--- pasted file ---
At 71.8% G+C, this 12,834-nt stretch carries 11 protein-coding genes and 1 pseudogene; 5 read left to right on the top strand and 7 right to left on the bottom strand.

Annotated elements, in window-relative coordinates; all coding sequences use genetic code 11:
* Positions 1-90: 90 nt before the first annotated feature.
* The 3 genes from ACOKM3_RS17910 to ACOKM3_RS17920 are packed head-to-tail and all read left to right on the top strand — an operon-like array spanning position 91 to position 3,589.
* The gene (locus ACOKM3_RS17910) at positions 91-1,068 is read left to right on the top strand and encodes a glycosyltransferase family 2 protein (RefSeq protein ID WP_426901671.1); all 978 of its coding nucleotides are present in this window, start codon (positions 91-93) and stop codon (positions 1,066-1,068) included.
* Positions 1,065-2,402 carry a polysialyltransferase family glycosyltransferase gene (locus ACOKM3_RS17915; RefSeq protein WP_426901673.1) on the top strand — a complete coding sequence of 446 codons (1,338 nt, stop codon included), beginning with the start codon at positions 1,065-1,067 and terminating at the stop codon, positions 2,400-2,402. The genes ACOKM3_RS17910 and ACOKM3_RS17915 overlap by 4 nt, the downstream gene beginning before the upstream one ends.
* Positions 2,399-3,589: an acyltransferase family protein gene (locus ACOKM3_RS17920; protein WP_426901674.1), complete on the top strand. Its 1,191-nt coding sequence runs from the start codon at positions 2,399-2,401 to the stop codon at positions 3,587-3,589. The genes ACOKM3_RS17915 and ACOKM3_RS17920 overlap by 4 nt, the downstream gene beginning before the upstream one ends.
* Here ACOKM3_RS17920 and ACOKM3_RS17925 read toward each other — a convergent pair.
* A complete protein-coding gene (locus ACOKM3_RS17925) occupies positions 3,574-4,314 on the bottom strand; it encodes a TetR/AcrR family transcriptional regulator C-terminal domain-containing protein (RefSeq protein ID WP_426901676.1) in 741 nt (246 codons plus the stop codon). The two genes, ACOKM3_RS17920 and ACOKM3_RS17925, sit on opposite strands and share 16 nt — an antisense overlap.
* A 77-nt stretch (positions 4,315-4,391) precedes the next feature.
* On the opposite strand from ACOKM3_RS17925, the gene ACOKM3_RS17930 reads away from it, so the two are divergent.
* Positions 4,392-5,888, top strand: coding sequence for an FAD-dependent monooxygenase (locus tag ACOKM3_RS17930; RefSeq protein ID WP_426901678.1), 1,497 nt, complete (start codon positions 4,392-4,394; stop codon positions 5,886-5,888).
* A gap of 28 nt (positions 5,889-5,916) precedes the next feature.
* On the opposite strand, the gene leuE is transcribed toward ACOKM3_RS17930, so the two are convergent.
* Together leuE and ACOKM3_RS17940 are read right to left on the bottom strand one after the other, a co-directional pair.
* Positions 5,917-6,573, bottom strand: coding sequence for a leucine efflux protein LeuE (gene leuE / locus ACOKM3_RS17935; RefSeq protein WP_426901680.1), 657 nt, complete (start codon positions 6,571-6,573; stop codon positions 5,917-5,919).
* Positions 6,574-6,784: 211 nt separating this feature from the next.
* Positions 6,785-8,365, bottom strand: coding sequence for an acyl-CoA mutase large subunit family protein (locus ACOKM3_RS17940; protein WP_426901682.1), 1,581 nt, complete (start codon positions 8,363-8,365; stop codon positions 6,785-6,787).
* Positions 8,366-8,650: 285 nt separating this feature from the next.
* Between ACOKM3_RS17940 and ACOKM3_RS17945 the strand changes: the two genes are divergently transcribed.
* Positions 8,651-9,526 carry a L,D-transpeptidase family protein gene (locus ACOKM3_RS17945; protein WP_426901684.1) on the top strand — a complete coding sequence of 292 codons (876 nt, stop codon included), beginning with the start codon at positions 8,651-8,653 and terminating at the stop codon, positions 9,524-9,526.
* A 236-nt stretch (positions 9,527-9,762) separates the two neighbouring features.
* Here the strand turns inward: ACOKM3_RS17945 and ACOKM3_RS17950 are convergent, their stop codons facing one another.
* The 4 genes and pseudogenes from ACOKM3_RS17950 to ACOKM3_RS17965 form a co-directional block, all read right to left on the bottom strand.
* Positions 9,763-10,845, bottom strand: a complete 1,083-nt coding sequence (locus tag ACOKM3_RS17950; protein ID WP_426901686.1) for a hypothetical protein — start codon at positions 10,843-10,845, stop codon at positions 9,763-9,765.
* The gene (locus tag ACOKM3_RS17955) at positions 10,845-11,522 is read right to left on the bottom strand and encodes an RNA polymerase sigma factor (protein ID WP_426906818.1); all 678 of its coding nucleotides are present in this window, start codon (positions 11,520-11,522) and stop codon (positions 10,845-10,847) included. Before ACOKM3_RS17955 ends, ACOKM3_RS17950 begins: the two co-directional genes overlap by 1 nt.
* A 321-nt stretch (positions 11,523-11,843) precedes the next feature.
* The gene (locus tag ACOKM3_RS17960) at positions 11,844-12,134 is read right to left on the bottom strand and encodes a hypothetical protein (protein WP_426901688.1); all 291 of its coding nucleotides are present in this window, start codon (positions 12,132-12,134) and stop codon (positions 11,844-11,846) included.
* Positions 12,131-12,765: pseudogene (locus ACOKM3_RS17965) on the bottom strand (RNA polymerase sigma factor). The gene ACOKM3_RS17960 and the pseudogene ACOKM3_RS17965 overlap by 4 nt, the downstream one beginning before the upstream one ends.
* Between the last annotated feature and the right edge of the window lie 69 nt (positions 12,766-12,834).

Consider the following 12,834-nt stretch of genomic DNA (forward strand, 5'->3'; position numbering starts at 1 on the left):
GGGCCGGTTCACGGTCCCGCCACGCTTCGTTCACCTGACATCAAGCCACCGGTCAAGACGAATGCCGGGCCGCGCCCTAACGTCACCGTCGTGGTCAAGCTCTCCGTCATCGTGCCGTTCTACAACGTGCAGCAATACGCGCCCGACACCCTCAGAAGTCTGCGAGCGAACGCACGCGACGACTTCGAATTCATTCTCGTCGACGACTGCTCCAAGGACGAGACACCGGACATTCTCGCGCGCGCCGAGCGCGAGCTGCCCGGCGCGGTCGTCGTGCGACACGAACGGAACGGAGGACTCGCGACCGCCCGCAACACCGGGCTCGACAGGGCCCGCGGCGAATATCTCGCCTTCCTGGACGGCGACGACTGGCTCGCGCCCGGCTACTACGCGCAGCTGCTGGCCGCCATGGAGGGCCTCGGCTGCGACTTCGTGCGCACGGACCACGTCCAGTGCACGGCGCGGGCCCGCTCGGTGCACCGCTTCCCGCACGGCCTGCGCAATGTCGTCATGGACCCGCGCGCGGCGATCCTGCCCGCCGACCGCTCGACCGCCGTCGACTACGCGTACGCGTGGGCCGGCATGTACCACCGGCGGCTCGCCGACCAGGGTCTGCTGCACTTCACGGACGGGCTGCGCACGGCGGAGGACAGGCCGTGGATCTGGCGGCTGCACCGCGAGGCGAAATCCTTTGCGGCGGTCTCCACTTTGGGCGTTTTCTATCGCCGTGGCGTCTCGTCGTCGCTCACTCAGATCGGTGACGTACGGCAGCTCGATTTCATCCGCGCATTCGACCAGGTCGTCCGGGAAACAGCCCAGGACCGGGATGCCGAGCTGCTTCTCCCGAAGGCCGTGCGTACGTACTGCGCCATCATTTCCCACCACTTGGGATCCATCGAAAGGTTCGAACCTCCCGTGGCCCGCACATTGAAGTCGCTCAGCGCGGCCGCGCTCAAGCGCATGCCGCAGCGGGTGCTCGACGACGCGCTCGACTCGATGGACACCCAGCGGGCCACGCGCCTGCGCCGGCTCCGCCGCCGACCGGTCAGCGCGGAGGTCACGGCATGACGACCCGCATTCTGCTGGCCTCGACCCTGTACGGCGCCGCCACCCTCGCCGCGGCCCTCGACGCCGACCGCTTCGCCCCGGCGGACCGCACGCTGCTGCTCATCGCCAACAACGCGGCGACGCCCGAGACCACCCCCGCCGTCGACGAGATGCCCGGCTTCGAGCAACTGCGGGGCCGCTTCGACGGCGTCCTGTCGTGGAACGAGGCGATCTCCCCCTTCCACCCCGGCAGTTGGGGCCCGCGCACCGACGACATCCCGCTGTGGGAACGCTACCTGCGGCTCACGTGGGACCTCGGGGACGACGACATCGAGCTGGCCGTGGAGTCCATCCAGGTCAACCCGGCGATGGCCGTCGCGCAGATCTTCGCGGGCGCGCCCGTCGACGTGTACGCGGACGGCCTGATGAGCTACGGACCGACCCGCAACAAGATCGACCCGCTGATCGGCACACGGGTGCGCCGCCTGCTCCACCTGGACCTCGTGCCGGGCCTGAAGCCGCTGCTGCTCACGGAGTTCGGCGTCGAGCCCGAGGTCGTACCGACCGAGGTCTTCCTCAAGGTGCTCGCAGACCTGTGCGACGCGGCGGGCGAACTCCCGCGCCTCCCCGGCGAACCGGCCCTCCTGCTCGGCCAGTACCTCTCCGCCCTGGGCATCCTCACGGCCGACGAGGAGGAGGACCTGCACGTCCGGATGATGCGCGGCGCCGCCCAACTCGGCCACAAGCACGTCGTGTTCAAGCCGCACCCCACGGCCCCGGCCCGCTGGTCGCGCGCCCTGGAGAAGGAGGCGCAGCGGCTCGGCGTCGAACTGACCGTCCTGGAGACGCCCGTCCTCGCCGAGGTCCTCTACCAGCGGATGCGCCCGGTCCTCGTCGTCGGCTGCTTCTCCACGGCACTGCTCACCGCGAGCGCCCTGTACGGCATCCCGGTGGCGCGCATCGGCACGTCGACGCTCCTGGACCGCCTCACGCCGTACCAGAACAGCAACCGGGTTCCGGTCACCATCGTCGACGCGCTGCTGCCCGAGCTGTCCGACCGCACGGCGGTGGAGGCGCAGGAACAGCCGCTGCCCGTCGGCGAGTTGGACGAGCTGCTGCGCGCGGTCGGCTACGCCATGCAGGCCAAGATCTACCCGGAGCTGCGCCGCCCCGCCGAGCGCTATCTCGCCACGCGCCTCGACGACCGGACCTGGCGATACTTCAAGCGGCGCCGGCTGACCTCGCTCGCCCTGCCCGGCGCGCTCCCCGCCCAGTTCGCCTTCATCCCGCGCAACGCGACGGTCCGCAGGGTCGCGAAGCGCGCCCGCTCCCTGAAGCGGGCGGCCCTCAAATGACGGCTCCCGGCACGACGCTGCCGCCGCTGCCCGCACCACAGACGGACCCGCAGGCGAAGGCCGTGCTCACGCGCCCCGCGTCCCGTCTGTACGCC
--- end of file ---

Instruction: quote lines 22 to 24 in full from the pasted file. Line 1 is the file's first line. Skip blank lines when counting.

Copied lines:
* A 236-nt stretch (positions 9,527-9,762) separates the two neighbouring features.
* Here the strand turns inward: ACOKM3_RS17945 and ACOKM3_RS17950 are convergent, their stop codons facing one another.
* The 4 genes and pseudogenes from ACOKM3_RS17950 to ACOKM3_RS17965 form a co-directional block, all read right to left on the bottom strand.